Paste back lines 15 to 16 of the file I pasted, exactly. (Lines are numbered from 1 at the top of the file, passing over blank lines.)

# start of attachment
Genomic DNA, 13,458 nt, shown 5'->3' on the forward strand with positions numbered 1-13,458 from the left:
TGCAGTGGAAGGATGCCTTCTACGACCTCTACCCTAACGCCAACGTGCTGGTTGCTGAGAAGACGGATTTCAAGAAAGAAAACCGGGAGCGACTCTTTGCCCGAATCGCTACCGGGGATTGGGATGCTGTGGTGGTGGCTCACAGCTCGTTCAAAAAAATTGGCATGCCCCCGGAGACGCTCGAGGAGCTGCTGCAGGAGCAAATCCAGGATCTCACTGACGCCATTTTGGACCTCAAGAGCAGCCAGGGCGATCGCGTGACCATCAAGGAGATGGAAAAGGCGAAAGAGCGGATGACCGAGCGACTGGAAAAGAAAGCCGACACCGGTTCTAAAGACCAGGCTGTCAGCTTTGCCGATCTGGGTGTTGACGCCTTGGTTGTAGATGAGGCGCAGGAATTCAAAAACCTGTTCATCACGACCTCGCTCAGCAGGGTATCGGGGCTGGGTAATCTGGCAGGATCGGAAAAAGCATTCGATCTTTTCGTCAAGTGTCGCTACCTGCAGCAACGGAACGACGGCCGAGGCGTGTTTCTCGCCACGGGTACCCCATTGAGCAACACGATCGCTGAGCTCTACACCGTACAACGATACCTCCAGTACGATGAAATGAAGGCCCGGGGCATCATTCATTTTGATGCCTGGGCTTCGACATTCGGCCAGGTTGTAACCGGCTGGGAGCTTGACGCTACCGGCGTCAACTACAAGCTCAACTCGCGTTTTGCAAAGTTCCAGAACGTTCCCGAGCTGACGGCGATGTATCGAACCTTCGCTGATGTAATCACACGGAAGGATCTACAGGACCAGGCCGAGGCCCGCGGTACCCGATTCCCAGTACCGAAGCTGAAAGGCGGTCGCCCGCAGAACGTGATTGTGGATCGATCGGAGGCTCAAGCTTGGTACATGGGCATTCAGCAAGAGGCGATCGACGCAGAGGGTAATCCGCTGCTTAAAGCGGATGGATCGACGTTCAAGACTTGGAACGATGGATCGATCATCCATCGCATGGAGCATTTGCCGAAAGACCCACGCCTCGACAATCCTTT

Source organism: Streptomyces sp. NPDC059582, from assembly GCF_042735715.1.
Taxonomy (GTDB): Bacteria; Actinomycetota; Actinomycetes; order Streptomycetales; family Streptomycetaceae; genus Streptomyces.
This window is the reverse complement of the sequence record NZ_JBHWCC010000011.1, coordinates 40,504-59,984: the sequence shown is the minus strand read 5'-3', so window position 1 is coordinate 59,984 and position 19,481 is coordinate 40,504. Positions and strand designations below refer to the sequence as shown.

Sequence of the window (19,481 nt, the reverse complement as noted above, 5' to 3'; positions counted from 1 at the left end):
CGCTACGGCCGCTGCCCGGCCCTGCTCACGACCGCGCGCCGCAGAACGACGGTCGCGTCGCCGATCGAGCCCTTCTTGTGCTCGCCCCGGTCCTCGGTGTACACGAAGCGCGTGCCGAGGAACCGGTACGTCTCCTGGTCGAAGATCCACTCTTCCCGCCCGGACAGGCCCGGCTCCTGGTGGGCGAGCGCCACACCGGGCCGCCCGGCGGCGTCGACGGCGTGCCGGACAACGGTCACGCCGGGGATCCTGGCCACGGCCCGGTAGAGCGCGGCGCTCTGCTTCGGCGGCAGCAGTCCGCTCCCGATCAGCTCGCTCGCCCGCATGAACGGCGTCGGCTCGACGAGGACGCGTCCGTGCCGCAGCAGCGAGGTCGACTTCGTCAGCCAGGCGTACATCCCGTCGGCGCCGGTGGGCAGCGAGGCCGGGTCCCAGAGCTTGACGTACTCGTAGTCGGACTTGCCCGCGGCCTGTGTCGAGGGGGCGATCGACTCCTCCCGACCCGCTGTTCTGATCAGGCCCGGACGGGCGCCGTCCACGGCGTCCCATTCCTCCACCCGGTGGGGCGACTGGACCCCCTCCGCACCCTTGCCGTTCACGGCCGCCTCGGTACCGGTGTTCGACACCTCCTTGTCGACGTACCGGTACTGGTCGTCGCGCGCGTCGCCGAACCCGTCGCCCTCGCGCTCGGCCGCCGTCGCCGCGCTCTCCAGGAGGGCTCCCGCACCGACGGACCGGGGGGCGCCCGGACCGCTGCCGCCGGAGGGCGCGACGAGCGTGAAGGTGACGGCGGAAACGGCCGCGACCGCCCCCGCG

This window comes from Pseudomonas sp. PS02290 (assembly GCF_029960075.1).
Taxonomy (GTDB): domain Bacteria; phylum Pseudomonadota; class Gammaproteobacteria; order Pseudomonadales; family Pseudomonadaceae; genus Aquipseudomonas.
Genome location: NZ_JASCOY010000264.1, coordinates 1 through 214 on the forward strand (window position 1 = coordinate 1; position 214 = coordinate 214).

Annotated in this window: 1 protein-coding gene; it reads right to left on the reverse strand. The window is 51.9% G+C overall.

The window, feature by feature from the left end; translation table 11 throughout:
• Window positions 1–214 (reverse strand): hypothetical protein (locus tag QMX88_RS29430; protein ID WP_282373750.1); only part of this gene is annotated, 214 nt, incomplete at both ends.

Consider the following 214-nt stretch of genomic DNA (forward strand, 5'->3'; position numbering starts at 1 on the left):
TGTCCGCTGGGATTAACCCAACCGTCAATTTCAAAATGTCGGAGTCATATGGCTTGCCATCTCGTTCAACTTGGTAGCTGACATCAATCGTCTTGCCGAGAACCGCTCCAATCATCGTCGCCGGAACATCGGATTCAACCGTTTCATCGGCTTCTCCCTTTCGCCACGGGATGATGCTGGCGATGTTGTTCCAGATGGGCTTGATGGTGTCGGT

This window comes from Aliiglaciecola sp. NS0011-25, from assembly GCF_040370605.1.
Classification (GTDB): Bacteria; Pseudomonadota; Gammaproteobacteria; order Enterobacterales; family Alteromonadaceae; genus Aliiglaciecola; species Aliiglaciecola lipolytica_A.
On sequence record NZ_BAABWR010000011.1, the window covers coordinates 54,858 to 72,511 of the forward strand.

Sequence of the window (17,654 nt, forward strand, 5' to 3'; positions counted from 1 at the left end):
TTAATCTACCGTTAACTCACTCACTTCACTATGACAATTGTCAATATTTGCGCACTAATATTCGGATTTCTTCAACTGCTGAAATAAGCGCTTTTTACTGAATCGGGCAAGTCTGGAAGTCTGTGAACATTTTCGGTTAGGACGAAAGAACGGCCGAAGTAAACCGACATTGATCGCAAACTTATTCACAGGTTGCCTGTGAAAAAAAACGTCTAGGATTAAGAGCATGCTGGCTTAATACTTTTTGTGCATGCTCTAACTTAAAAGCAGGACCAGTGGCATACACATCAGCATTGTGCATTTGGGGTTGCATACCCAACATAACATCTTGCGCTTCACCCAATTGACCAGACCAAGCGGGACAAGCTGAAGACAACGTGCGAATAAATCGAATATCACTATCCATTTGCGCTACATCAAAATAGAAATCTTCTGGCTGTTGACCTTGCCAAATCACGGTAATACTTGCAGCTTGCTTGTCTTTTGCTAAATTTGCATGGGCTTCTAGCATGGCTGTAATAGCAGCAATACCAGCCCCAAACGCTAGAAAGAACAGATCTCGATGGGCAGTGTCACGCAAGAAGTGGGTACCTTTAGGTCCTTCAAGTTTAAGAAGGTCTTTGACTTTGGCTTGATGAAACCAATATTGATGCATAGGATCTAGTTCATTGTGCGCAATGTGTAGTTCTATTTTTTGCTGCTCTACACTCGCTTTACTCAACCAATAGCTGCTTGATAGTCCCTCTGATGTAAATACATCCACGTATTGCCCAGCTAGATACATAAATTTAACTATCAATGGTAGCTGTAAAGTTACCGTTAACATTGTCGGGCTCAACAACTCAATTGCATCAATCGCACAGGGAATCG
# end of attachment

TGTCCGCTGGGATTAACCCAACCGTCAATTTCAAAATGTCGGAGTCATATGGCTTGCCATCTCGTTCAACTTGGTAGCTGACATCAATCGTCTTGCCGAGAACCGCTCCAATCATCGTCGCCGGAACATCGGATTCAACCGTTTCATCGGCTTCTCCCTTTCGCCACGGGATGATGCTGGCGATGTTGTTCCAGATGGGCTTGATGGTGTCGGT

This window comes from Aliiglaciecola sp. NS0011-25, from assembly GCF_040370605.1.